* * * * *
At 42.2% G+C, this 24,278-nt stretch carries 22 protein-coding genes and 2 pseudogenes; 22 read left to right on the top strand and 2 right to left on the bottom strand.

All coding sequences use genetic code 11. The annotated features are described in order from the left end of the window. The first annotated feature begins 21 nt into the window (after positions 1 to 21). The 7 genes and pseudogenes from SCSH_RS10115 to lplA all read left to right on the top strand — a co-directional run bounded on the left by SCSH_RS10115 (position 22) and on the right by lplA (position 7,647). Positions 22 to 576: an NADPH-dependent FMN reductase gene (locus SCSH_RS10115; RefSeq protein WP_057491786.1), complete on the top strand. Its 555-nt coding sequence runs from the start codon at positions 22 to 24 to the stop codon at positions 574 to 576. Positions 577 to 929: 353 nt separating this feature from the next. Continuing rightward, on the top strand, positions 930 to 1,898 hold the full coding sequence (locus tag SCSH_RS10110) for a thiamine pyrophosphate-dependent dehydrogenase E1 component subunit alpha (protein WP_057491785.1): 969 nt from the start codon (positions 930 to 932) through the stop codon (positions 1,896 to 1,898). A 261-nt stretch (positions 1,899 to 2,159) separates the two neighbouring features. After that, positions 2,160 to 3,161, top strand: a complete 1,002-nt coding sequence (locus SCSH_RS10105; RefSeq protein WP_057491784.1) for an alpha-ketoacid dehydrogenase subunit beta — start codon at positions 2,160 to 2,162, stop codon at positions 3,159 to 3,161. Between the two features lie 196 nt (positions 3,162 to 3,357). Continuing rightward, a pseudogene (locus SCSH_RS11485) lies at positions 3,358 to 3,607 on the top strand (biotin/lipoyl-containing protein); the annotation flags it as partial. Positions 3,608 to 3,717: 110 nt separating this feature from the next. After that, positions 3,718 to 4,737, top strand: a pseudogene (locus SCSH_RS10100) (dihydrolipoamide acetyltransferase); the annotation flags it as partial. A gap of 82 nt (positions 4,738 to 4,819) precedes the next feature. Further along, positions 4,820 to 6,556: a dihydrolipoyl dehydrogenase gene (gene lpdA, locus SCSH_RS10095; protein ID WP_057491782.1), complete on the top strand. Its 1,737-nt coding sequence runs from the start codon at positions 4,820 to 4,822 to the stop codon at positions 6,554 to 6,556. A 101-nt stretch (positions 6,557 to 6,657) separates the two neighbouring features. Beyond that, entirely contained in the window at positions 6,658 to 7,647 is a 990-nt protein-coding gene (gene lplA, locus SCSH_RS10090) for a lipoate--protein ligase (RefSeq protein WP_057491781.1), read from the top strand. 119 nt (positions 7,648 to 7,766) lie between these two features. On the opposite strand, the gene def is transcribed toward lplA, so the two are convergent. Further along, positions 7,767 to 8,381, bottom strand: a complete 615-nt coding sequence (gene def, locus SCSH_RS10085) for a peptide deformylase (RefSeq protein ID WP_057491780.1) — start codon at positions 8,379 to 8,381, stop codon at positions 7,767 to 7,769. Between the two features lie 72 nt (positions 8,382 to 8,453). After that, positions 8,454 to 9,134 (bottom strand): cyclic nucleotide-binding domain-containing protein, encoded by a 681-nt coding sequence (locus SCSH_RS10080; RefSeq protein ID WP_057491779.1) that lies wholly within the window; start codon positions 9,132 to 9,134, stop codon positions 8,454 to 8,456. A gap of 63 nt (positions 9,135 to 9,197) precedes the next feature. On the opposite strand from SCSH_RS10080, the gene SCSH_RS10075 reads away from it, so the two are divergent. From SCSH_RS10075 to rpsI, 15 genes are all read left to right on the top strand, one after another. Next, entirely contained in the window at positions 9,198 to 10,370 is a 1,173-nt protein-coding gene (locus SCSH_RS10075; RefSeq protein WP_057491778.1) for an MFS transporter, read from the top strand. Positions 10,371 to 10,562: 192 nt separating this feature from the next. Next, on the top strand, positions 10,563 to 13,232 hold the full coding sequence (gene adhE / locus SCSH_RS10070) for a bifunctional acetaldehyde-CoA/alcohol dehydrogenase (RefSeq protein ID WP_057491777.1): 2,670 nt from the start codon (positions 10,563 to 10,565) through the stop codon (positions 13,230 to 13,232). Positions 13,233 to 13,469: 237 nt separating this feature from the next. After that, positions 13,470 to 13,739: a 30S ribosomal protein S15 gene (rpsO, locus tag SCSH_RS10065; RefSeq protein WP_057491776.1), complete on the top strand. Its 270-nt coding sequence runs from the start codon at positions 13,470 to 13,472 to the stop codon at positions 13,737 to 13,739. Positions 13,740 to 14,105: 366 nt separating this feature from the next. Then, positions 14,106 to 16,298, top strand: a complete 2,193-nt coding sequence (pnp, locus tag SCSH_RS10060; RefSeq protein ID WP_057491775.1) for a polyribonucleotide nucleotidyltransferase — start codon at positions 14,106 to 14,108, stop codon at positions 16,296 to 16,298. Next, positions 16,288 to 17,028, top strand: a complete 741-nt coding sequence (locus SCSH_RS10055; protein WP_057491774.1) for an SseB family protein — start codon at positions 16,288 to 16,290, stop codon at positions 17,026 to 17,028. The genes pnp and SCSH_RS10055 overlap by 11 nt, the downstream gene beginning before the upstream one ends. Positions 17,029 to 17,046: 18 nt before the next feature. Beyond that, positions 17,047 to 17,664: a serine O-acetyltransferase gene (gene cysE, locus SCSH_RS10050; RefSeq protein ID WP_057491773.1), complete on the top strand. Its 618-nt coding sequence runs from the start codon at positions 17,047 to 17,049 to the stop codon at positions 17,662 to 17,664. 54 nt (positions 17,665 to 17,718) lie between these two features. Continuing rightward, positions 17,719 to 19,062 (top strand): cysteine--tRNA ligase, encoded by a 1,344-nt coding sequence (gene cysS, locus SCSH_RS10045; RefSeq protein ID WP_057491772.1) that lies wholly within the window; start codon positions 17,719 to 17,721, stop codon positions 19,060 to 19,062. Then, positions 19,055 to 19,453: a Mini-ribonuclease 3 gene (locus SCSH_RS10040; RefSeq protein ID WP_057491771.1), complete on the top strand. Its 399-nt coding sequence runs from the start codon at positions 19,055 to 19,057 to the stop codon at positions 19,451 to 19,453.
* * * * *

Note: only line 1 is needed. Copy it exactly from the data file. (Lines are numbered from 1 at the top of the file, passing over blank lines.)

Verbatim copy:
At 42.2% G+C, this 24,278-nt stretch carries 22 protein-coding genes and 2 pseudogenes; 22 read left to right on the top strand and 2 right to left on the bottom strand.